LD 1810 ocean windmills bill worksession: Monhegan R&D site to be only windmills in state waters? Meeting again Tuesday 1pm

On March 18, 2010, Maine Legislature’s Utility and Energy Committee held a  2 hour work session on LD 1810, the bill to implement the recommendations of the Governor’s Ocean Energy Task ForceScroll down  this page to listen to the speakers and legislators at this worksession. Read the Maine Lobstermens Association’s March 15, 2010 letter to the legislature opposing LD 1810.

Because of the complexity of the 38 page bill,  (see pdf copy of LD 1810 with state waters parts highlighted) the committee could not get through the entire bill and will meet again on Tuesday.

Nothing final yet,  but it  sounds like the ocean wind industry is being forced to drop its plans for building commercial wind farms in state waters. This backdown due to unexpectedly powerful opposition by Maine commercial fishermen, joined by ocean resort and sailing interests. None of them can stomach  the Department of Conservation leasing their fishing and sailing grounds and their views away  to big energy companies out of Boston and New Jersey, which plan to seek 20, 40 and 50 year leases on state waters,  if such leasing were allowed by passage of LD1810 in its original form.

Opponents of nearshore wind may find themselves an unexpected ally in the nascent offshore wind energy extraction industry.  Unlike the nearshore windpower wannabes, who just want subsides to plunk down fields of foreign made turbine  into the state’s nearshore seafloor using off-the-shelf foreign made windpoles and forcing right of ways through mainland property to connect their power cables to the national grid.  By comparison, the offshore wind effort is more like NASA: designing and then sending individual giant technological marvels out into the deeps.

Not surprisingly, the Maine Lobstermen’s Association was heavily courted by ocean wind industry and then put on the spot by scallopers, shrimpers &  groundfishers  before MLAs March 15, 2010 letter opposing DMR’s “Prepare to Share”  support for LD 1810.  That plan was  run up the flagpole by DMR Commissioner George Lapointe (5min mp3)  at the Maine Fishermen and Ocean energy seminar at the  2010 Maine Fishermens Forum.  Prepare to Share would have fishermen negotiate with energy companies for the right to fish in their home waters.  Due to wind industry insurance policy, fishing would be tightly limited and even bannable by the company.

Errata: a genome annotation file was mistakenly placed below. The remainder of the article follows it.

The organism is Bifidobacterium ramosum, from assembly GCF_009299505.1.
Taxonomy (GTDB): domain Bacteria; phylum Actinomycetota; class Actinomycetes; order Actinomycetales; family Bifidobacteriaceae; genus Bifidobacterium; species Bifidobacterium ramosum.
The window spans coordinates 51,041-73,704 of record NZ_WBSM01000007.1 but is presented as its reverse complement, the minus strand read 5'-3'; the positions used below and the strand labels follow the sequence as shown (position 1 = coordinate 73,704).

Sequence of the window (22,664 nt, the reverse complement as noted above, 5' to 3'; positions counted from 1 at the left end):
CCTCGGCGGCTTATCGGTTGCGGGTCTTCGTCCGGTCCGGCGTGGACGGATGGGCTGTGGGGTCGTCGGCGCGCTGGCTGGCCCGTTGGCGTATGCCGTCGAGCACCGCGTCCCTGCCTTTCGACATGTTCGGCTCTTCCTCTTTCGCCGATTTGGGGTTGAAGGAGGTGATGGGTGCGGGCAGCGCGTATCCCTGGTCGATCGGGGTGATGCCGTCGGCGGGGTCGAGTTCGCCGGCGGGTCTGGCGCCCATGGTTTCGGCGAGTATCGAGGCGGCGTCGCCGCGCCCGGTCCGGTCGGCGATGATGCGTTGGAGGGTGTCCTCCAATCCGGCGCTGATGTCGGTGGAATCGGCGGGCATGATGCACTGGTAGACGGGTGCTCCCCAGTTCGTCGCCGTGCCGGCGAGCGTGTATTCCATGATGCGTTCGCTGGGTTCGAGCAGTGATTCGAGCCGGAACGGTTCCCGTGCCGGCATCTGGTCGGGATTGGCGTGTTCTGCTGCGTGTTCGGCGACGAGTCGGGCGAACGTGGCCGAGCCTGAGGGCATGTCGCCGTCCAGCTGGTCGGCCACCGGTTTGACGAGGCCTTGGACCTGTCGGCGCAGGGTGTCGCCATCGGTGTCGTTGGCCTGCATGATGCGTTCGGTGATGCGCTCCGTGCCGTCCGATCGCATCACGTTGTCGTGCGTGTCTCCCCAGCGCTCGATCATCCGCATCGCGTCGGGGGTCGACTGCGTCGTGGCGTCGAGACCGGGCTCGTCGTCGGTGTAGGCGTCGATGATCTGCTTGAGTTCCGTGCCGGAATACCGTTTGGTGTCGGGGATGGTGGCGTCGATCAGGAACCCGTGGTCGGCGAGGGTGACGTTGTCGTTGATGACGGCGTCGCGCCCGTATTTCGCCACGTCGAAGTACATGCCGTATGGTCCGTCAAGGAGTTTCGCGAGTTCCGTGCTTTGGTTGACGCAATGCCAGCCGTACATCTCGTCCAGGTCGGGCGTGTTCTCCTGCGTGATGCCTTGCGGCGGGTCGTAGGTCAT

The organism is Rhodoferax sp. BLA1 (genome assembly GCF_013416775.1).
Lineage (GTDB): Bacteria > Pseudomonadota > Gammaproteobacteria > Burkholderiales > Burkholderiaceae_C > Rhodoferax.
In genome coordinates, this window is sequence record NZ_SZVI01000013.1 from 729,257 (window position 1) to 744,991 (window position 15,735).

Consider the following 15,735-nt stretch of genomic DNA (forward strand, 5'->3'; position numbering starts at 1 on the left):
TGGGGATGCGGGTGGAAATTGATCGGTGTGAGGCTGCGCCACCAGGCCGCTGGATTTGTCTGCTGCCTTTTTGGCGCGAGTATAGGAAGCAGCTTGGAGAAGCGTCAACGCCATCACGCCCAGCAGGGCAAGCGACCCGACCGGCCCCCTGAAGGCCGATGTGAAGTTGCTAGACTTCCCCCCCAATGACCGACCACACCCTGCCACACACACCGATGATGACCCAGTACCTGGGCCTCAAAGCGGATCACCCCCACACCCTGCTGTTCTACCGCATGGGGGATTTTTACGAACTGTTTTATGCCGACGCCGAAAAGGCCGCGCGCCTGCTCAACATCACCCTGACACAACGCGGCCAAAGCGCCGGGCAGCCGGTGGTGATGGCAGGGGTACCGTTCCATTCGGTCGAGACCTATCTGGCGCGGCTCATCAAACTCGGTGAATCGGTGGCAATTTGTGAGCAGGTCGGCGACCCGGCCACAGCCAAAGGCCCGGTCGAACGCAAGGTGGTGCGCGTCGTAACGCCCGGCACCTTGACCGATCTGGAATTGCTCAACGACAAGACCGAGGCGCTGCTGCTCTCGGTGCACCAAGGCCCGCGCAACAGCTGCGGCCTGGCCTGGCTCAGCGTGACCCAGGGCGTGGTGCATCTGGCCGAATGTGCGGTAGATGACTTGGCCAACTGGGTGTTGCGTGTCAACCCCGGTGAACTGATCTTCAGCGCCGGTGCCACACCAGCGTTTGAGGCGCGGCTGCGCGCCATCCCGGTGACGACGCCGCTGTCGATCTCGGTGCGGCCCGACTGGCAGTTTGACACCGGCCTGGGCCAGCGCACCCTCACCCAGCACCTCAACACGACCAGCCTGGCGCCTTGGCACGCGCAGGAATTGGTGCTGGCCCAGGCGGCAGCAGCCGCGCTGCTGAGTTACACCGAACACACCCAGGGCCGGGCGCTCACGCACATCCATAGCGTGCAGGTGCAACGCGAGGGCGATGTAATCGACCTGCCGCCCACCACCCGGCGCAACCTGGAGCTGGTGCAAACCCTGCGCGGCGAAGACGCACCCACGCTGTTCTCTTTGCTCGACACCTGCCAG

But that’s ancient history… Patrice  McCarron of the MLA wrote to legislators earlier this week: (excerpts)

“…Last year, the MLA cautiously supported the development of wind energy test sites in state waters through LD 1465, as we saw the long‐term value for the people of Maine….. We did so with the understanding, as put forth by the State of Maine, that commercialization of offshore wind energy would be truly offshore – in federal waters only…

. LD 1810 facilitates the commercialization of ocean wind, tidal, and wave energy in state waters. The MLA, and many in the lobster industry, believed state officials who promised that the state’s interests were limited to developing small scale, short‐term test sites in state waters with commercialization

planned offshore. The MLA strongly oppose any permanent commercial development of ocean or wind energy sites in state waters.”

What’s left? Federal and EEZ waters.   While  nothing’s final until after the upcoming Tuesday vote, it appears to be

* No commercial windfarms closer to mainland or island  than ten miles, in exchange for

* No opposition to offshore windfarms  in the outer edge of federal waters and in the EEZ. (wonder what swordboats and offshore lobstermen think of that?

* Monhegan’s R&D site to be only windmills in state waters (if the court upholds the permit.  (Damariscove and Boon Island R&D sites, too  if some commercial outfits opt to  have  R&D projects)

The Maine Lobstermen’s Association is working through the weekend on acceptable wording.  Doubtless other fisheries as well. They better; Nobody else looking ot for them.  The ocean windmill industry is no doubt busy, too,  hoping to reinclude permssion to do windpower in state waters in the bill.  Then all roads lead to Augusta, where, on March 23rd, the bill revisions will be back before the Utility and Energy Committee for a final bit of legislative sausagery.

Listen to speakers at the March 18, 2010 Hearing

* Introduction to the Worksession 4min

* MDEP’s Beth Nagusky describes proposed changes to Bill Part A 17 minutes

* MDEP’s Nagusky Q&A session 11 minutes

* Patrice Farrell, Maine Lobstermen’s Association 3 & 1/2 minutes

* MDEP’s Beth Nagusky describes proposed changes to Part B of LD 1811

* Suzanne Sayre 2 minutes

* John Ferland Ocean Renewable Energy Corp 1 minutes

* Dianne Messer, advocate, Liberty Maine 2 minutes

* Chris O’Neill, Friends of Maine Mountains 1 minutes

* Todd Rousette (sp?) Preti Flaherty lawfirm 2 minutes

* MDEP’s Beth Nagusky describes more changes to Part B

* MDEPs Beth Nagusky on changes to Part C of bill

* MDEP’s Beth Nagusky on changes to Part D of bill

* MDEP Beth Nagusky on Changed to Part E of Bill
* MDEP Beth Nagusky questioned on Part E 7 min

* MDEP Beth Nagusky questioned more 10 minutes

* University of Maine Dr Dagher 12 minutes

* Final stakeholders and close of meeting  11 minutes